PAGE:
It’s time for big companies to stop playing Scrooge and spend their hoards of cash.
Accounting and financial services provider Deloitte says record unused cash reserves held by companies are leading to underperformance and destroying shareholder value.
Instead, companies should be using their spare cash to focus on growth, and mergers and acquisitions.
According to Deloitte’s report, The Australian Cash Paradox, just 32 of the non-financial services companies among the top 200 companies listed on the Australian share market are holding 82 per cent of total cash reserves, totalling $57 billion.
Those cash-rich companies had underperformed companies with small cash holdings by a factor of three since the global financial crisis, measured by revenue growth or share price performance.
“Not surprisingly, the global financial crisis had a profound impact on corporate cash hoarding tendencies, particularly among larger companies,” Deloitte mergers and divestments partner Robert Arvai said on Wednesday.
“Companies holding the majority of the cash war chest in corporate Australia are actually growth laggards. And lazy capital is delivering lazy growth.”
The cash reserves of the cash-rich companies in Australia jumped from $24 billion in 2008 to $46 billion in 2009.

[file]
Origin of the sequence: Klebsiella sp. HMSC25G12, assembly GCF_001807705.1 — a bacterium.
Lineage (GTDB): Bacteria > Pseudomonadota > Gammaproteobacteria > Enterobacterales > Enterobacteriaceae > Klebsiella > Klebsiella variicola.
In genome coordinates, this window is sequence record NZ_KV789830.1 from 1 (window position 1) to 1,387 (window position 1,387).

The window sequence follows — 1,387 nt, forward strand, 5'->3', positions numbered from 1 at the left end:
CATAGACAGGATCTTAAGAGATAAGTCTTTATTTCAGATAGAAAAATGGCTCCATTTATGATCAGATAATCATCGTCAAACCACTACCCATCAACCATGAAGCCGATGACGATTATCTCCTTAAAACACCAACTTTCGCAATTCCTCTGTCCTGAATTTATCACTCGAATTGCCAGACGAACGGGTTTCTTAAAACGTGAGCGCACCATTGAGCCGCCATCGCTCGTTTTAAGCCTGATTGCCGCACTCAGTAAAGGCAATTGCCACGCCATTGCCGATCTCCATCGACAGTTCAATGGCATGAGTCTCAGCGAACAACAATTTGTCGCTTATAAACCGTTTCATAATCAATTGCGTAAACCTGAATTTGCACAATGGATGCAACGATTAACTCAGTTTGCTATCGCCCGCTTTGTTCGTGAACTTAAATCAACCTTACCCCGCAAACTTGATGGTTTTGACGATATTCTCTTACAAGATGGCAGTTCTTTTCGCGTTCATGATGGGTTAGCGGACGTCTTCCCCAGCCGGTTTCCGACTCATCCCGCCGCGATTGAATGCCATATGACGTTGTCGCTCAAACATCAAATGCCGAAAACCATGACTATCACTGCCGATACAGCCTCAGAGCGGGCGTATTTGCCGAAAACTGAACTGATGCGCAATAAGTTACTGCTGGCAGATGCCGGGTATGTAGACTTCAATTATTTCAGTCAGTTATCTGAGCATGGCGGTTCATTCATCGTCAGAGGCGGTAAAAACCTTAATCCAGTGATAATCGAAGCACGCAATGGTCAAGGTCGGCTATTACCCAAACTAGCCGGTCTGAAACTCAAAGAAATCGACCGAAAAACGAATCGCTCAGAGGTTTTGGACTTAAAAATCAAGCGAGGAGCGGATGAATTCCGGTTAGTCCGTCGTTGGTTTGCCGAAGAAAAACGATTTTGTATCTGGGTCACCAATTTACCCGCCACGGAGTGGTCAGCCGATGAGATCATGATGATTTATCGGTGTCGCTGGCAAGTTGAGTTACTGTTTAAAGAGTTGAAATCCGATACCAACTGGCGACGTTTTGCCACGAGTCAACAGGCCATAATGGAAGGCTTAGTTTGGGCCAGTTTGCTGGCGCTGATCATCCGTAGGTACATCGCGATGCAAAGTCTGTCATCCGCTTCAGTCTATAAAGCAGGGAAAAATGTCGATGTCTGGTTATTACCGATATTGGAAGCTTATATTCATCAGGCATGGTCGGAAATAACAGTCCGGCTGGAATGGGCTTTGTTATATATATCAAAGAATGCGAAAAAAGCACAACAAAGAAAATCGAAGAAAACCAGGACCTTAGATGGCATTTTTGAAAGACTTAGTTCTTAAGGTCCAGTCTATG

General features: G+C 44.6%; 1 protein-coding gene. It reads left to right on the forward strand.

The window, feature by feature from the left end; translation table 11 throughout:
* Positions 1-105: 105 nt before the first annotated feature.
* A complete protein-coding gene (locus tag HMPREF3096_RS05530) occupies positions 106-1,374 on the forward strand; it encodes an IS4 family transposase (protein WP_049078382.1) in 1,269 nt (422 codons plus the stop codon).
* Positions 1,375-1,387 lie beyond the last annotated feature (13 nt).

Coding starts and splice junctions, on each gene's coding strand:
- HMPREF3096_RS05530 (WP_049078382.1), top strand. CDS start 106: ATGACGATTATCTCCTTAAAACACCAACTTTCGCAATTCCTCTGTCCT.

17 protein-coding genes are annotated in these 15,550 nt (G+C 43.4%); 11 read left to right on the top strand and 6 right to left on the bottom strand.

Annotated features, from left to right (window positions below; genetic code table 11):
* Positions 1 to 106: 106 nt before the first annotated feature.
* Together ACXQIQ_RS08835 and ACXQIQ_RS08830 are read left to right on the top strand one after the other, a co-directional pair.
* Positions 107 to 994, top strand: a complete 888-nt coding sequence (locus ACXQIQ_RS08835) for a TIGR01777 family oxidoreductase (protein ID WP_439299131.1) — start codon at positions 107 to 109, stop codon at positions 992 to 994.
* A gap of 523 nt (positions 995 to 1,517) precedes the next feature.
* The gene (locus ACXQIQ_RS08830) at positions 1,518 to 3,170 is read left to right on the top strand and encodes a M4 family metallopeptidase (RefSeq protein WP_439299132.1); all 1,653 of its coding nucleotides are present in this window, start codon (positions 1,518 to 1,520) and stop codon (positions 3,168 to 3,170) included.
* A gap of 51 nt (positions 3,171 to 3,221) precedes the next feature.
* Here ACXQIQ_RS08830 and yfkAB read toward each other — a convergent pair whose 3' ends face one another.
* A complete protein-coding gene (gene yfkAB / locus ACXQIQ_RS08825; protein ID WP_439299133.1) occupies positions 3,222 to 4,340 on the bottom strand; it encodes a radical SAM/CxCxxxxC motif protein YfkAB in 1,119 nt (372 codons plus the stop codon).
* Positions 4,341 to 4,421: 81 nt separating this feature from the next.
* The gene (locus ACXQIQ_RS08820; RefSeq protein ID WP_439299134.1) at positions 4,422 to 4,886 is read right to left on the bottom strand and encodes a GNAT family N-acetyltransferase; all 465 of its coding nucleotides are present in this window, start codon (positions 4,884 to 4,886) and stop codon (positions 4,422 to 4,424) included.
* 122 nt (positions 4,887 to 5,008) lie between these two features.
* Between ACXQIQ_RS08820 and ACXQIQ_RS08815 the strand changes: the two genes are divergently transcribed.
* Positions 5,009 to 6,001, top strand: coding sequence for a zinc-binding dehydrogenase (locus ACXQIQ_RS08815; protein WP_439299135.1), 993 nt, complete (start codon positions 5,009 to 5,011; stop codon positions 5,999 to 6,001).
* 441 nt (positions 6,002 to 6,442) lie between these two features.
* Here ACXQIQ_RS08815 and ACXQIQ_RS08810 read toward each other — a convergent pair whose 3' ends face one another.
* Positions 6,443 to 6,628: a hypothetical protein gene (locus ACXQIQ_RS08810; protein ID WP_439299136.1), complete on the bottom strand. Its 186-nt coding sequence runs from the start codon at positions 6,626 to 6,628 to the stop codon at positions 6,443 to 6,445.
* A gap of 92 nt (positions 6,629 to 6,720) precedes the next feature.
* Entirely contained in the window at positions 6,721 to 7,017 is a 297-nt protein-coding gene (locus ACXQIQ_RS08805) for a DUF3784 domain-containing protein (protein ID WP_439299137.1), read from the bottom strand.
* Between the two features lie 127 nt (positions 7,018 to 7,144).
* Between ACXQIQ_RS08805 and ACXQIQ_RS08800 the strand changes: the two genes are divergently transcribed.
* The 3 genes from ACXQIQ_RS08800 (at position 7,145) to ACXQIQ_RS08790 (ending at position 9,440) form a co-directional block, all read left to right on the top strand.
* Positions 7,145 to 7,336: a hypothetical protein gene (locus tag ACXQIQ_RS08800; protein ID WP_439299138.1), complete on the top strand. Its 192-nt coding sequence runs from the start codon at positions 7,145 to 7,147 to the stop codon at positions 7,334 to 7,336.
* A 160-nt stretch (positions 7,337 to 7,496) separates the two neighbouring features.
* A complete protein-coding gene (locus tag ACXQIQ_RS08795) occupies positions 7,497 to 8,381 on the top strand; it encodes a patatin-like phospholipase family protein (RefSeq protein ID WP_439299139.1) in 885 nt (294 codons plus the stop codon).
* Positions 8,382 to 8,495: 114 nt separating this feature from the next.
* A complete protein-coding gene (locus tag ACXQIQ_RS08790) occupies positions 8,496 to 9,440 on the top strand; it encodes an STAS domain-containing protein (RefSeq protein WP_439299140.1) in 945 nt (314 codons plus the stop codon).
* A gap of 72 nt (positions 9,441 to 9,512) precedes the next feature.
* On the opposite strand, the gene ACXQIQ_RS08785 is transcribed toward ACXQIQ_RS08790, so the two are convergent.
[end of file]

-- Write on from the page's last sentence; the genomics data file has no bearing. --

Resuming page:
The small cash-holding companies held reserves of $11 billion in 2008, and hold $13 billion now.
In the five years since the end of the global financial crisis, cash-rich companies had averaged capital expenditure at 74 per cent of cash reserves, well down from 131 per cent in the prior decade.
Small cash holding companies had maintained their capital expenditure at an average of 81 per cent of cash reserves over the same period, which was down less on the average of 95 per cent in the prior decade.
Financial markets were more rewarding of companies that had a more bullish approach to growth.
Since 2000, the share price performance of small cash holding
companies had grown by 632 per cent, compared to the large cash holding companies’ 327 per cent.
Deloitte said cash reserves were often used for merger and acquisition activity, but since the global financial crisis there had been a significant fall in this area as companies waited for market sentiment to improve.
But smaller cash holders had been consistently more aggressive in undertaking merger and acquisition activity.